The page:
While both Home and Echo have a lot of built in skills, both companies were smart enough to realize that apps created by third-parties might be quick and clever ways of expanding those skills quickly.   Both manufacturers enabled their devices to connect with IFTTT, the app integrator.  IFTTT is something of a meta-app, connecting the apps and gadgets you use via mini-programs (called “recipes”). Currently, IFTTT works with over 160 web services and gadgets. If you really want to customize your voice hub, you should definitely take a look at IFTTT, which both the Echo and Google Home support (through their Alexa and Google Assistant channels, respectively). IFTTT lets you create automated applets that run when you use custom voice commands on either device. For example, you can have IFTTT turn off every Philips Hue light in my house except the bedroom light when you tell either hub “bedtime.”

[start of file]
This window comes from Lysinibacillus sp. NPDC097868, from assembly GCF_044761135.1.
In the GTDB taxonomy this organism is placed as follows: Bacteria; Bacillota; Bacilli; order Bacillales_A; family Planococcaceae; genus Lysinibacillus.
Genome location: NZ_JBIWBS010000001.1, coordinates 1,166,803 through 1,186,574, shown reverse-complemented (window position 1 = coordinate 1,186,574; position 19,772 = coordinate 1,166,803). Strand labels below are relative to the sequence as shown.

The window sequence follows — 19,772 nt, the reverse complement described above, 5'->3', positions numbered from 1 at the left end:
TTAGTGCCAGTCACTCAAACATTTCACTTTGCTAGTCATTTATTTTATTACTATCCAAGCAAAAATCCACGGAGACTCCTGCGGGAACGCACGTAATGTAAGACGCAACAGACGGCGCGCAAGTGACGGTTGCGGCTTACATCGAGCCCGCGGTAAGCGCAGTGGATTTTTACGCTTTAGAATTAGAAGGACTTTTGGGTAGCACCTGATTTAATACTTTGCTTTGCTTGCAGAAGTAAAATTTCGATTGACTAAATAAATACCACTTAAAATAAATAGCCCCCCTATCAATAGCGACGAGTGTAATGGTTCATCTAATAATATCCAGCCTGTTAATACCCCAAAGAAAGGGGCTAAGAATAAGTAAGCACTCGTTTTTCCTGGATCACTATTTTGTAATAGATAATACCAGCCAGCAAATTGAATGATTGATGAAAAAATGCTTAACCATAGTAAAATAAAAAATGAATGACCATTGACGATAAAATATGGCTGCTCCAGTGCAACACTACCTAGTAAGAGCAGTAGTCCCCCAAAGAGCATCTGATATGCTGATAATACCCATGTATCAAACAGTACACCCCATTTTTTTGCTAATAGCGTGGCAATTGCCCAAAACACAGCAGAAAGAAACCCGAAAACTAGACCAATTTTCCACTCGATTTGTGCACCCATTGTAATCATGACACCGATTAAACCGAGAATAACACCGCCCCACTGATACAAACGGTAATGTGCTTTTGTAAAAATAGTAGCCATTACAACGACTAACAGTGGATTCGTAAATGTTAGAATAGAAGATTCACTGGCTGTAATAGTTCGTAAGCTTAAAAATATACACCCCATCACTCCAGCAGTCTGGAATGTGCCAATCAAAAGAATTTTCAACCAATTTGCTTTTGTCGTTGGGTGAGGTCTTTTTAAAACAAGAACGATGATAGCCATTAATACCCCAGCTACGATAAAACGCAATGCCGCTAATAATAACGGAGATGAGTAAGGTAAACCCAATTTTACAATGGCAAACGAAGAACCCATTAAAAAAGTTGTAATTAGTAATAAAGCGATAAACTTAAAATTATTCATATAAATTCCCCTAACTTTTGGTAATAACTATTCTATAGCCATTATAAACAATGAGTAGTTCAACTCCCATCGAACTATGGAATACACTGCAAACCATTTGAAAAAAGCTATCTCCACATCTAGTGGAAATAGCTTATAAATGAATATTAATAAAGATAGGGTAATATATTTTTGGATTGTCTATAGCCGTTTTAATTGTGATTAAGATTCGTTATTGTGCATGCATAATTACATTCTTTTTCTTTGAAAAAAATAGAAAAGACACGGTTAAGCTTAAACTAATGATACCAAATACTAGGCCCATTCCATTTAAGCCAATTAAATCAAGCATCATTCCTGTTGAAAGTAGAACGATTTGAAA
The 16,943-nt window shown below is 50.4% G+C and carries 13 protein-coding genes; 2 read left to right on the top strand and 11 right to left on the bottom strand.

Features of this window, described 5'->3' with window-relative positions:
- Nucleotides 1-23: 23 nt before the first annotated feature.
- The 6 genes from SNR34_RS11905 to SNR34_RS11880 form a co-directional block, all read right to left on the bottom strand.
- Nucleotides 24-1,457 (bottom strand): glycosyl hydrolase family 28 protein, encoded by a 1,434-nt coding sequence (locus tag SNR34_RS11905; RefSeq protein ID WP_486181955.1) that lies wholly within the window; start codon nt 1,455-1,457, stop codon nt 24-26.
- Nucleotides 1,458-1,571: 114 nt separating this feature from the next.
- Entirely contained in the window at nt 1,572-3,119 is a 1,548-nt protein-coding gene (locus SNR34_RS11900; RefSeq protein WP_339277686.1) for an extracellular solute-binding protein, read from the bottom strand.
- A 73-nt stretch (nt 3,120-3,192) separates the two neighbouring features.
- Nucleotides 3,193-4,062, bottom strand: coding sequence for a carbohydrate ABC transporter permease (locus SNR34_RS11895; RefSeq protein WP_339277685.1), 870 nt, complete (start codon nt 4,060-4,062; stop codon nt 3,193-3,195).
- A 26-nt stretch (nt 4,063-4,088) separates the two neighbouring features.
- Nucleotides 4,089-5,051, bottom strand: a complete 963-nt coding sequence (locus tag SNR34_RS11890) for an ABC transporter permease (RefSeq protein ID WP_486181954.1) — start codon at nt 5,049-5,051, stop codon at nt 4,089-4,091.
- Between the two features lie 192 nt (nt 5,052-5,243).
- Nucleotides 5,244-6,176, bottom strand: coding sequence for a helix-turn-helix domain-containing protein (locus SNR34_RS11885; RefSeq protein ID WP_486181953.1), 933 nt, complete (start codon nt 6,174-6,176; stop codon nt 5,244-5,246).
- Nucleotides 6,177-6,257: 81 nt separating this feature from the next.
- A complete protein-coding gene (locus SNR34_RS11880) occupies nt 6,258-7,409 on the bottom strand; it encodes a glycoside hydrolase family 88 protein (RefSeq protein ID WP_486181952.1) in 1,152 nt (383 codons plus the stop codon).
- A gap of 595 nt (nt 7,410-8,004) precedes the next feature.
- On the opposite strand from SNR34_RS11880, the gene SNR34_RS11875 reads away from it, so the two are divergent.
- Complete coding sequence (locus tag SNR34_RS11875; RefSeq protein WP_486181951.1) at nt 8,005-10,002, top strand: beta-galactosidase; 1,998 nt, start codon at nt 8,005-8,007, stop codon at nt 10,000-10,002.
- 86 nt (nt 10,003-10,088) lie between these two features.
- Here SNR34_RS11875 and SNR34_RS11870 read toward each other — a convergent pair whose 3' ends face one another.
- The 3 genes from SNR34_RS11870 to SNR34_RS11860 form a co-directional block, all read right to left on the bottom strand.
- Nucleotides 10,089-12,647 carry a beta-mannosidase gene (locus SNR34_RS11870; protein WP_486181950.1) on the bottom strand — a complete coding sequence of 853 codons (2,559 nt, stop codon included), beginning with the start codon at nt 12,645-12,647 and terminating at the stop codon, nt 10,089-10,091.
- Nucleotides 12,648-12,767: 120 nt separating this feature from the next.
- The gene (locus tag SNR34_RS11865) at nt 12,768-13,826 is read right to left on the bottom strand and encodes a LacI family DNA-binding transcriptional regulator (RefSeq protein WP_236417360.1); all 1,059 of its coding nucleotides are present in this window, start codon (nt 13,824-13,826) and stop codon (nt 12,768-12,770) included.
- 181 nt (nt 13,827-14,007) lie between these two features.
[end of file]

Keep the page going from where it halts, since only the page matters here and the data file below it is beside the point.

IFTTT connects to hundreds of services such as Dropbox, Soundcloud, Evernote, Instagram, Facebook, YouTube, Linked-In and Gmail, among others. Alexa’s IFTTT channel has a dozen or so more specific triggers than Google has. For example, you can set your lights to flash whenever a timer you set with Alexa goes off, or to add all the songs the Echo plays to a spreadsheet. Google Assistant’s channel can only activate when you say certain phrases. However, Google’s channel also supports empty variables so you can create more complex commands without having to use the word “trigger” in your command.

Unfortunately, IFTTT recently decided to change their business model and get rid of numerous “recipes” that had been cooked up by third-parties in favor of applets, over which the company exercises greater control.   This November 2016 decision by IFTTT has been controversial and it remains to be seen how many applets will survive this purge.  We checked out IFTTT’s website in late November and it was clearly having problems — it crashed twice during a two-hour session and the number of applets that worked was limited.  So it remains to be seen how IFTTT will fare in the future.